During the European Shipping Week 2020, shipowners organised an event as part of their ratification campaign of the 2010 International Convention on Liability and Compensation for Damage in connection with the Carriage of Hazardous and Noxious Substances by Sea (HNS Convention).
During the second SAFETY4SEA Singapore Forum, Mrs. Ina Lutchmiah, Specialist Counsel (Solicitor, England & Wales), Wikborg Rein Singapore Pte Ltd opened the second panel by sharing key challenges with respect to the regulatory framework for transboundary movements for recycling. Touching upon the Hong Kong Convention and the Basel Convention, she moved forward by presenting compliance challenges and legal implications associated with transboundary movements for recycling originating from the EU and outside the EU.
During the second SAFETY4SEA Singapore Forum, Rakesh Bhargava, Director at Sea Sentinels, examined the ‘IHM and its Maintenance,’ underlining that the preparation of IHMs are crucial for green ship recycling. Mr. Bhargava stressed potential problems, considering the mounting pressures on shipowners, surveyors and the capacity of those tasked, emphasizing on the importance of the IHM for recyclers.
It was on Thursday, December 5 when the Basel Ban Amendment, adopted by the Parties to the Basel Convention on the Control of the Transboundary Movement of Hazardous and Their Disposal in 1995, became international law.
The newly launched Rotterdam Blending and Filling boosts is the first complex on Maasvlakte to have a filling station to repackage liquid cargo supplied by tanker or tank container into smaller units, such as in drums or in increasingly popular intermediate bulk containers (IBCs) of a thousand litres.
Canada’s coastal and waterway communities are affected by wrecked, abandoned and hazardous vessels. Given that this problem affects the environment, the public health and safety, and local industries, – fishing and tourism – and that there’s a small part of irresponsible vessel owners, the Government’s Ocean Protection Plan takes action to mitigate irresponsible vessel owner behaviour.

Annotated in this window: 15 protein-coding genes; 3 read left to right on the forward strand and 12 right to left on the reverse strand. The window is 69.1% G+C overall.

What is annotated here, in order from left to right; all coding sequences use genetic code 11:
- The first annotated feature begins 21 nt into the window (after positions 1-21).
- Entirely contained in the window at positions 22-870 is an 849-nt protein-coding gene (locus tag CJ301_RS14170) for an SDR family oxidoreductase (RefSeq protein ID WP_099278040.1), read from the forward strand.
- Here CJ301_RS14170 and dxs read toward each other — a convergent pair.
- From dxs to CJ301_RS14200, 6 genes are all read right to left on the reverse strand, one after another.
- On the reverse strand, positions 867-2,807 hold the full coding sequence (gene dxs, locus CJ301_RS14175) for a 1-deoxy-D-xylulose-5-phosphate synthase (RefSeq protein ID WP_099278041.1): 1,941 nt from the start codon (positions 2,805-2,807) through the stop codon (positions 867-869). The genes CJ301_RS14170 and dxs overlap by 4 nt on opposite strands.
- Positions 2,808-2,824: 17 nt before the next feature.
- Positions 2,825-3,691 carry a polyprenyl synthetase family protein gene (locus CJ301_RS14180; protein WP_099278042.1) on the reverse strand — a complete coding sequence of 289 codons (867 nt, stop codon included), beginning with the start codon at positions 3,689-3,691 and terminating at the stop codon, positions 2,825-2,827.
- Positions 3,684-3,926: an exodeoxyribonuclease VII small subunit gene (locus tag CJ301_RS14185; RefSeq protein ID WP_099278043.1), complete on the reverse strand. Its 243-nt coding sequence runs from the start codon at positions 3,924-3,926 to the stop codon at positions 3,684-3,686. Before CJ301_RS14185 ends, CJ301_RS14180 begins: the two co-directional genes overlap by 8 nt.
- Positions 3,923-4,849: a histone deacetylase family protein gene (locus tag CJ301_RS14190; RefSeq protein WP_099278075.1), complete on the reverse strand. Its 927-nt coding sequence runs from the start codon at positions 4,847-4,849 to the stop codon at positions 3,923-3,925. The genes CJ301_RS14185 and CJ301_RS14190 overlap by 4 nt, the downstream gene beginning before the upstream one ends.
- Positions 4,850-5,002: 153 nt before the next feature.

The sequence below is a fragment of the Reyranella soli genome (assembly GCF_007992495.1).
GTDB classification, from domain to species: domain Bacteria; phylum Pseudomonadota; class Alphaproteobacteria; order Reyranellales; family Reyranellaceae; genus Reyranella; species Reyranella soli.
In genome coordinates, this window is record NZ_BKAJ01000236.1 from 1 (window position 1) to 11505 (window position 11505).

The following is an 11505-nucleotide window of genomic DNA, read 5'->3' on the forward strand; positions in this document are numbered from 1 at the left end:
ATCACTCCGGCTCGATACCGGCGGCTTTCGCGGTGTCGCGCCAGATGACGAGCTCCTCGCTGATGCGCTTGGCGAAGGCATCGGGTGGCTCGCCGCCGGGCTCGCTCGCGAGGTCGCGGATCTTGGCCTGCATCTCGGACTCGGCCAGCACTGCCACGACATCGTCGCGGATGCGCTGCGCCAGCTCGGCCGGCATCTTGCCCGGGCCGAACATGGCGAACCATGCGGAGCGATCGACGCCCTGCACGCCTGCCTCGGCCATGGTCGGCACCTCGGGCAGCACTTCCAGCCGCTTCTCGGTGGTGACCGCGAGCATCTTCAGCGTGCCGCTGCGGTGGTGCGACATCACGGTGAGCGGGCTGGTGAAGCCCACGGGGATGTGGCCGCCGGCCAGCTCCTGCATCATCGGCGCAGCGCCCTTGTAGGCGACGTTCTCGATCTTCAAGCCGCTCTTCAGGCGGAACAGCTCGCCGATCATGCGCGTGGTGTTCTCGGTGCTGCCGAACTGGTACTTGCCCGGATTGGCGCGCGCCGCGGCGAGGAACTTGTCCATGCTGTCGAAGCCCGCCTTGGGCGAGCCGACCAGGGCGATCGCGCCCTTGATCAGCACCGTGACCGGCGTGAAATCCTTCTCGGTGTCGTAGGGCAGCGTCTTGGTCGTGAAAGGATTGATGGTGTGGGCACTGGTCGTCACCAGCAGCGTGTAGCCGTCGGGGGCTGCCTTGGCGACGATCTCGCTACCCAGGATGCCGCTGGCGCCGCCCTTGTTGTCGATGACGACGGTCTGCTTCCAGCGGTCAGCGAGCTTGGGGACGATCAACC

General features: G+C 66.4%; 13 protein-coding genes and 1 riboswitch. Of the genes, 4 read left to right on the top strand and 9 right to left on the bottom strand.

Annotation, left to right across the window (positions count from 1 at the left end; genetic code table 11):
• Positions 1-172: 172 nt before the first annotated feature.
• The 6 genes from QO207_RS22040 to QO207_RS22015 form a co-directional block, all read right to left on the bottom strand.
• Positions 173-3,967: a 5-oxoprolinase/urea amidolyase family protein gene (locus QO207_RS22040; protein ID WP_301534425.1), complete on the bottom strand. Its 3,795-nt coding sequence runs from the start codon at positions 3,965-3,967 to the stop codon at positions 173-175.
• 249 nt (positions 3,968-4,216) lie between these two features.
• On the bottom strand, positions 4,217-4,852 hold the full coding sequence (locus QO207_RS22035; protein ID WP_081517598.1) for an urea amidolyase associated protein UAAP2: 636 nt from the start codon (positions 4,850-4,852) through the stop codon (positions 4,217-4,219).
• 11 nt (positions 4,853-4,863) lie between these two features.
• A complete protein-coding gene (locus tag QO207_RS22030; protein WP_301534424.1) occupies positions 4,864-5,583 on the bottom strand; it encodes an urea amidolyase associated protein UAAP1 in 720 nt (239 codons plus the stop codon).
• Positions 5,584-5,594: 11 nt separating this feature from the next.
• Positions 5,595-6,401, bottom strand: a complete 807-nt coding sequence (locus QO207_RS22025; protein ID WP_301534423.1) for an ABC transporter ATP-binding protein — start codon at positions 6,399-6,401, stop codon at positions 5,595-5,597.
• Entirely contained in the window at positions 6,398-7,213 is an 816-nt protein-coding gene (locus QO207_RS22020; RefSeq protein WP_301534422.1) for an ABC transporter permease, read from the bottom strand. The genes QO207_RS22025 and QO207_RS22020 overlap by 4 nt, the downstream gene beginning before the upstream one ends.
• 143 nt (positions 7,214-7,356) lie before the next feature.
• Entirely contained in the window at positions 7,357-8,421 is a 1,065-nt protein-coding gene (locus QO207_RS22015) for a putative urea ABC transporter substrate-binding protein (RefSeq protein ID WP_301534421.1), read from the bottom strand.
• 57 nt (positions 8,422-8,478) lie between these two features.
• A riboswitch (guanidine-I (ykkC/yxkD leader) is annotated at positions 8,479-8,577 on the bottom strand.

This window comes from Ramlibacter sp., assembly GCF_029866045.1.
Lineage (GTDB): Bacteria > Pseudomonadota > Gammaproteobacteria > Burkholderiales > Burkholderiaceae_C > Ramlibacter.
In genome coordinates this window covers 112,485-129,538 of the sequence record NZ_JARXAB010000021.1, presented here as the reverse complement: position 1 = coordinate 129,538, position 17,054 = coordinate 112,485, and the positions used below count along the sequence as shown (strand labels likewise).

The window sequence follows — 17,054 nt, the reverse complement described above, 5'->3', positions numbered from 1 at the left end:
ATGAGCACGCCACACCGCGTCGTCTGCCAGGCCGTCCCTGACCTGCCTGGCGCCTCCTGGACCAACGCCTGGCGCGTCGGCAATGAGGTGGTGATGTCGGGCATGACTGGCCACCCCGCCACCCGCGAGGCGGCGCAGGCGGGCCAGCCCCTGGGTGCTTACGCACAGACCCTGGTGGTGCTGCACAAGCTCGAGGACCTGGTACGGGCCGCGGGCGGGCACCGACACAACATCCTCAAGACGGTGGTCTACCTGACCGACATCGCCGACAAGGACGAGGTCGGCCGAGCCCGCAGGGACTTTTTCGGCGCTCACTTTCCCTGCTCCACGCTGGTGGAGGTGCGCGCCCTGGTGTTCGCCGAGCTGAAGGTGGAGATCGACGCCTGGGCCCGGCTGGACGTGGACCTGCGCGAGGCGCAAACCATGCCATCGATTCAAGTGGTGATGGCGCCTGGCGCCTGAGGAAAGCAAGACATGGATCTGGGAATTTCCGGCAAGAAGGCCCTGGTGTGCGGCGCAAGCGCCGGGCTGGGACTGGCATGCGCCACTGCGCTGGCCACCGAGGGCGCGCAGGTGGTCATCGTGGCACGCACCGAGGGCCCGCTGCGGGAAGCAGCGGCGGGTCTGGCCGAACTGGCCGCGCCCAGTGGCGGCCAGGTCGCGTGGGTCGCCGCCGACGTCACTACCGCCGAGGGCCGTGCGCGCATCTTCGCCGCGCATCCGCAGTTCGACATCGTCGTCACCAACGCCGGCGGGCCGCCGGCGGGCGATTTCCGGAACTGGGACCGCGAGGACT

South Africa has become the latest country to accede to a key compensation treaty covering the transport of hazardous and noxious substances (HNS) by ship. The treaty has now been ratified by five States (Canada, Denmark, Norway, South Africa and Turkey). The total quantity of contributing cargo has reached 9.8 million tonnes.
North P&I Club describes the new European Union regulations that mandate vessels flying the flag of an EU state can only be scrapped in approved ship-recycling facilities. Outside the EU, some countries have already signed the Hong Kong Convention for the Safe and Environmentally Sound Recycling of Ships, which apply 24 months after it is fully ratified.
It seems that lately the all-consuming, requirements of 2020 sulphur cap are somehow overshadowing those of the Inventory of Hazardous Materials (IHM) which are crucial for ensuring green and sustainable shipping as well, in the ship recycling field though. IHM is one of the most important documents in planning the recycling process of a ship.
The US Coast Guard cooperates with the Pipeline and Hazardous Materials Safety Administration (PHMSA) to ensure alignment regarding training for mariners working on ferry vessels that transport HAZMAT. Hazardous Materials Regulations (HMR) found in 49 CFR Parts 171-180 govern ferry vessels that transport hazardous materials.
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